Hospital workers told to refer to suspected Ebola cases as various “viral illnesses” instead

Hospitals Threaten to Fire Workers for Using the Word 'Ebola'

Kansas City, Mo., hospital workers are being threatened with termination if they do not refer to suspected Ebola cases as “viral illnesses” instead of Ebola.

Dr. James Lawrenzi, a Kansas City-area family physician, said hospital workers are being told not to use the word “Ebola” if they treat patients who may have the disease.

“They’re threatening people ‘you’ll be fired, you’ll be let go if you use the word “Ebola,”‘” Dr. Lawrenzi said, noting that the hospital he works at in particular, Cass Medical Research Center, has not had any suspected Ebola cases.

A doctor at Truman Lakewood Medical Center told Dr. Lawrenzi that a patient arrived at his hospital a few weeks ago with a high fever and was bleeding out all of his orifices after returning from West Africa, but the next day the patient disappeared from Truman Lakewood.

The hospital told its workers the patient, who wouldn’t have been able to leave the hospital on his own given his condition, had a case of “malaria,” which wouldn’t explain the patient’s orifice bleeding.

Symptoms of malaria include fever and flu-like illness, including shaking chills, headache, muscle aches and tiredness,” the CDC states. “Nausea, vomiting and diarrhea may also occur.”

Similarly, another possible Ebola patient was admitted to Research Medical Center in Kansas City but also quickly disappeared, and management at that hospital claimed the patient had “typhoid.”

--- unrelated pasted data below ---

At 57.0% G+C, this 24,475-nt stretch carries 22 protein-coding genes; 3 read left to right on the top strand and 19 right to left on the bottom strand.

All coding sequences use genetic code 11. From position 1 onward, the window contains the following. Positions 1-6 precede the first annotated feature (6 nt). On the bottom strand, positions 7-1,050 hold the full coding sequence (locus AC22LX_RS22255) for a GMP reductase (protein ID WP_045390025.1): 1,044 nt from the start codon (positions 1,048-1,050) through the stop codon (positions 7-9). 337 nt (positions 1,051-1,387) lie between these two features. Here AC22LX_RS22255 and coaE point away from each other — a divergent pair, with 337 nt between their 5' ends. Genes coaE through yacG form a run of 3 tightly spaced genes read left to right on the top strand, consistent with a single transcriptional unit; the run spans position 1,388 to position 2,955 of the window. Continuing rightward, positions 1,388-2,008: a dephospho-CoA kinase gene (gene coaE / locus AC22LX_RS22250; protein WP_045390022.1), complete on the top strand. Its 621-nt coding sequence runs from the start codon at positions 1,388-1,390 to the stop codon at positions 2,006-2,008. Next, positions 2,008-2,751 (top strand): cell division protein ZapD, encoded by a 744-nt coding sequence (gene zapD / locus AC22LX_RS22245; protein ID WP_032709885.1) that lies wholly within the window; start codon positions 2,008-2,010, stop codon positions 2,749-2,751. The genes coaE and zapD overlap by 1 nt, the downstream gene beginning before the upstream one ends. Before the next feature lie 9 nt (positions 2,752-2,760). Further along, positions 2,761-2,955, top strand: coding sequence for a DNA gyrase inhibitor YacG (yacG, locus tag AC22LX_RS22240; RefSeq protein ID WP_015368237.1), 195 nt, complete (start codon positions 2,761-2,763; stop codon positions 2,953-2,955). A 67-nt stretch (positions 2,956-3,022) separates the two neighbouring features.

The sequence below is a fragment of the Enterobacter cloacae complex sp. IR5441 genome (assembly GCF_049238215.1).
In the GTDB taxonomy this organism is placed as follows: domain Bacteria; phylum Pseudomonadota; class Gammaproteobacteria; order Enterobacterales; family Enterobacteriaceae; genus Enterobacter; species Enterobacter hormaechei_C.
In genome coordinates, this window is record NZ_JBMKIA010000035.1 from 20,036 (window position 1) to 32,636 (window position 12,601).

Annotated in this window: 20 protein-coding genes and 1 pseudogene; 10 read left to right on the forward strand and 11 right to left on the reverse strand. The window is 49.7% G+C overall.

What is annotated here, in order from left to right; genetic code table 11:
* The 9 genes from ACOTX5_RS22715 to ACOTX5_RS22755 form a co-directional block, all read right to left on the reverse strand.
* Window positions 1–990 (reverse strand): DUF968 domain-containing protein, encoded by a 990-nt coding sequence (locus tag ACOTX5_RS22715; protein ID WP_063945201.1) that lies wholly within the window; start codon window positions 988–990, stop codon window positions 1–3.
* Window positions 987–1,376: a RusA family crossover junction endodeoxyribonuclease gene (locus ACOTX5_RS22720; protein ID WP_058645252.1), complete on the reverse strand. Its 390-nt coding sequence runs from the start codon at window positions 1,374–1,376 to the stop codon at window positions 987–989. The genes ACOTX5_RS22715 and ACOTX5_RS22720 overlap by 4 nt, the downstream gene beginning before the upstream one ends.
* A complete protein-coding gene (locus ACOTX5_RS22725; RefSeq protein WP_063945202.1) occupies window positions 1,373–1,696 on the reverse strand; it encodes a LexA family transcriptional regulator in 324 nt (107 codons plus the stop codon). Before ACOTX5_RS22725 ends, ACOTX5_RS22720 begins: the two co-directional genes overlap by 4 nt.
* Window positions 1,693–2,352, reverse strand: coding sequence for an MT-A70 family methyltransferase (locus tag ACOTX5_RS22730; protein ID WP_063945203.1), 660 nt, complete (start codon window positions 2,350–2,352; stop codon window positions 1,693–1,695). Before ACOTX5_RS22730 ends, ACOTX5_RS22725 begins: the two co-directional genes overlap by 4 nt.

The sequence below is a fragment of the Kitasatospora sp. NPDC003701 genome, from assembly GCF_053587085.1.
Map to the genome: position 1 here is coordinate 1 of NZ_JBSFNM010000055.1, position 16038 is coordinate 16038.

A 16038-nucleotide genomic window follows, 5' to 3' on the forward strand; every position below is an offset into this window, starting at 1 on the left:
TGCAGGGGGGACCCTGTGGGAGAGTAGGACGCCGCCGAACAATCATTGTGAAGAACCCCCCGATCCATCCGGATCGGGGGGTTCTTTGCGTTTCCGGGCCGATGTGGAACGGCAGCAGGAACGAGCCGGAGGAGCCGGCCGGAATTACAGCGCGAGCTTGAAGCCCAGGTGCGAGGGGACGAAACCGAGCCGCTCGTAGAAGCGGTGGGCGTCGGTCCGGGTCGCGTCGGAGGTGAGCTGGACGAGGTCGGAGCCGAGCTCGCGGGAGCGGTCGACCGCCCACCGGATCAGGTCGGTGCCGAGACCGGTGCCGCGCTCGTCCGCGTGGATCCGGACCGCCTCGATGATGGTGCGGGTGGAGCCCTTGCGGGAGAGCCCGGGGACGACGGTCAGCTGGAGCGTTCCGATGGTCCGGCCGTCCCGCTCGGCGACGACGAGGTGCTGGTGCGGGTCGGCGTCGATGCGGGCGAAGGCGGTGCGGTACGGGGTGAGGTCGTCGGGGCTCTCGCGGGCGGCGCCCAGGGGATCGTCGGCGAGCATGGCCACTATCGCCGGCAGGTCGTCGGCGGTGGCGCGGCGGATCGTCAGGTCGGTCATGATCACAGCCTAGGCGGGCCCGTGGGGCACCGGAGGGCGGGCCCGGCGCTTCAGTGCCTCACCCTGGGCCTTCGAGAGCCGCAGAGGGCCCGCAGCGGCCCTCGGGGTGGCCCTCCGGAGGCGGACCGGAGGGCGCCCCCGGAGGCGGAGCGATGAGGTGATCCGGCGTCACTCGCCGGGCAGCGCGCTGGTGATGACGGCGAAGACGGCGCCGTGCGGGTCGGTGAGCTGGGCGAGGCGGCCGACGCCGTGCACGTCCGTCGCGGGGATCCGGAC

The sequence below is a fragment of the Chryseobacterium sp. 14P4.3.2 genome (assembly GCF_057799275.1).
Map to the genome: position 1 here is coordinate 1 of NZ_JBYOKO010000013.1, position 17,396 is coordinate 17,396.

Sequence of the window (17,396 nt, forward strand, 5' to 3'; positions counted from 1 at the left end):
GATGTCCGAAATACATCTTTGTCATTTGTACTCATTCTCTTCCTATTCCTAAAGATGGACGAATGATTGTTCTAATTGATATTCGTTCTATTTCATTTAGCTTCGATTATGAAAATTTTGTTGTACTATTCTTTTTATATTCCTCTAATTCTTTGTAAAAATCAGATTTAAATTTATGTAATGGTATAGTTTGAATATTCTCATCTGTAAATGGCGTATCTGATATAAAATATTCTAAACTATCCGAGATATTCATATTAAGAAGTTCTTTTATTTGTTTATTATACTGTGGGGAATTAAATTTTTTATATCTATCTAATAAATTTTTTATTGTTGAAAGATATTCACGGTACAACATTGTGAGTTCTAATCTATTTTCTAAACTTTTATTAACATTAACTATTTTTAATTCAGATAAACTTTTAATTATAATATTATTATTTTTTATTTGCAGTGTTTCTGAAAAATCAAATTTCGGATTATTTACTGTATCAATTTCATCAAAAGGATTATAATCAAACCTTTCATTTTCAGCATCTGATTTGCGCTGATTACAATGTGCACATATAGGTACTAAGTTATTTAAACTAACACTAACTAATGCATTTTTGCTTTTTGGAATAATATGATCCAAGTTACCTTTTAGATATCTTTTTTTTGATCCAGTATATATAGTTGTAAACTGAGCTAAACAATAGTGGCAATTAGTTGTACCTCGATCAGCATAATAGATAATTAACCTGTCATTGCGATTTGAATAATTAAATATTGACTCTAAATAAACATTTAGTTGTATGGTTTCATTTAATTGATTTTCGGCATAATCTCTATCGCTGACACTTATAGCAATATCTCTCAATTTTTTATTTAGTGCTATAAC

“These patients are disappearing, they’re doing something with the patients and God knows where they’re going,” Dr. Lawrenzi said.

Dr. Lawrenzi suspected that hospital managers, in partnership with the Centers for Disease Control and Prevention, are trying to prevent panic by labeling suspected cases as other illnesses, even if the symptoms do not match the declared disease.

Emergency dispatchers in New York were likewise told to use codewords to refer to suspected Ebola cases over the radio and were not allowed to reveal information on any of the cases handled by first responders.

“At no point shall a dispatcher transmit over the radio any message containing the word ‘Ebola’ or related terminology,” a New York Fire Department bulletin stated.

Instead dispatchers were told to use the code letters “F/T,” for Fever/Travel, to indicate that a 911 caller had a fever and a history of travel to West Africa.

And Dr. Lawrenzi’s revelation that patients are “disappearing” corresponds to an earlier statement by Border Patrol veteran Zach Taylor that illegal immigrants suspected of carrying Ebola are being secretly detained after capture near the border.

“Those people are disappearing, we don’t know what they have, where they’re going, where [the CDC’s] taking them – surely they’re being quarantined somewhere we just don’t know where and even the agents don’t know what the diagnosis is of these illnesses,” Taylor said.